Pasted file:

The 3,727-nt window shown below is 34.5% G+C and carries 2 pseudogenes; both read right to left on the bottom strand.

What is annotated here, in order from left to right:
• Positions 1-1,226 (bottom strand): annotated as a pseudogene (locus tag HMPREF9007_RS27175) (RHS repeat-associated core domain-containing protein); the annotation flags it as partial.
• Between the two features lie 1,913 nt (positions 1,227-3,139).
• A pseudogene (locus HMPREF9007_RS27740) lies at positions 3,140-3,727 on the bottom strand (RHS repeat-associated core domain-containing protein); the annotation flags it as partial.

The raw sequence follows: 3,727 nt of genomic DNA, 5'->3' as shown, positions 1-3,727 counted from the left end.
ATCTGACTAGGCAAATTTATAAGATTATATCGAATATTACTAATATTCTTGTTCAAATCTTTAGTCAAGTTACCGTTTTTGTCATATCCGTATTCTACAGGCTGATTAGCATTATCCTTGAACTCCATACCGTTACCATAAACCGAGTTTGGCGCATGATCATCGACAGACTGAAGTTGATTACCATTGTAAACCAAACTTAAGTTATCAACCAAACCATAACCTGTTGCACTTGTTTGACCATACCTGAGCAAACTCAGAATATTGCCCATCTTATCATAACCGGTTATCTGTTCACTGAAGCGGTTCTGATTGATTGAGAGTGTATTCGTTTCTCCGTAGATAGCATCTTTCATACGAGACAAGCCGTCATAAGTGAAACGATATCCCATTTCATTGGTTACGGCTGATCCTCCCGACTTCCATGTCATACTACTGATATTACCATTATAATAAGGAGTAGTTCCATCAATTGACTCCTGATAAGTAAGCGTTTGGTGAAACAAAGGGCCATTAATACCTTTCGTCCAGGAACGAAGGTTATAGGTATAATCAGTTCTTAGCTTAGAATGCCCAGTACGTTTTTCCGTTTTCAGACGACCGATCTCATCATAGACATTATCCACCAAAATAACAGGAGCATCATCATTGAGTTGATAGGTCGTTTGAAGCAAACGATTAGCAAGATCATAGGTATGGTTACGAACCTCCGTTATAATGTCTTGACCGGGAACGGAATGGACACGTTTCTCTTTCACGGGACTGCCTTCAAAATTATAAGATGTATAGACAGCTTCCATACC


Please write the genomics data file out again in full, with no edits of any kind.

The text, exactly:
The 3,727-nt window shown below is 34.5% G+C and carries 2 pseudogenes; both read right to left on the bottom strand.

What is annotated here, in order from left to right:
• Positions 1-1,226 (bottom strand): annotated as a pseudogene (locus tag HMPREF9007_RS27175) (RHS repeat-associated core domain-containing protein); the annotation flags it as partial.
• Between the two features lie 1,913 nt (positions 1,227-3,139).
• A pseudogene (locus HMPREF9007_RS27740) lies at positions 3,140-3,727 on the bottom strand (RHS repeat-associated core domain-containing protein); the annotation flags it as partial.

The raw sequence follows: 3,727 nt of genomic DNA, 5'->3' as shown, positions 1-3,727 counted from the left end.
ATCTGACTAGGCAAATTTATAAGATTATATCGAATATTACTAATATTCTTGTTCAAATCTTTAGTCAAGTTACCGTTTTTGTCATATCCGTATTCTACAGGCTGATTAGCATTATCCTTGAACTCCATACCGTTACCATAAACCGAGTTTGGCGCATGATCATCGACAGACTGAAGTTGATTACCATTGTAAACCAAACTTAAGTTATCAACCAAACCATAACCTGTTGCACTTGTTTGACCATACCTGAGCAAACTCAGAATATTGCCCATCTTATCATAACCGGTTATCTGTTCACTGAAGCGGTTCTGATTGATTGAGAGTGTATTCGTTTCTCCGTAGATAGCATCTTTCATACGAGACAAGCCGTCATAAGTGAAACGATATCCCATTTCATTGGTTACGGCTGATCCTCCCGACTTCCATGTCATACTACTGATATTACCATTATAATAAGGAGTAGTTCCATCAATTGACTCCTGATAAGTAAGCGTTTGGTGAAACAAAGGGCCATTAATACCTTTCGTCCAGGAACGAAGGTTATAGGTATAATCAGTTCTTAGCTTAGAATGCCCAGTACGTTTTTCCGTTTTCAGACGACCGATCTCATCATAGACATTATCCACCAAAATAACAGGAGCATCATCATTGAGTTGATAGGTCGTTTGAAGCAAACGATTAGCAAGATCATAGGTATGGTTACGAACCTCCGTTATAATGTCTTGACCGGGAACGGAATGGACACGTTTCTCTTTCACGGGACTGCCTTCAAAATTATAAGATGTATAGACAGCTTCCATACC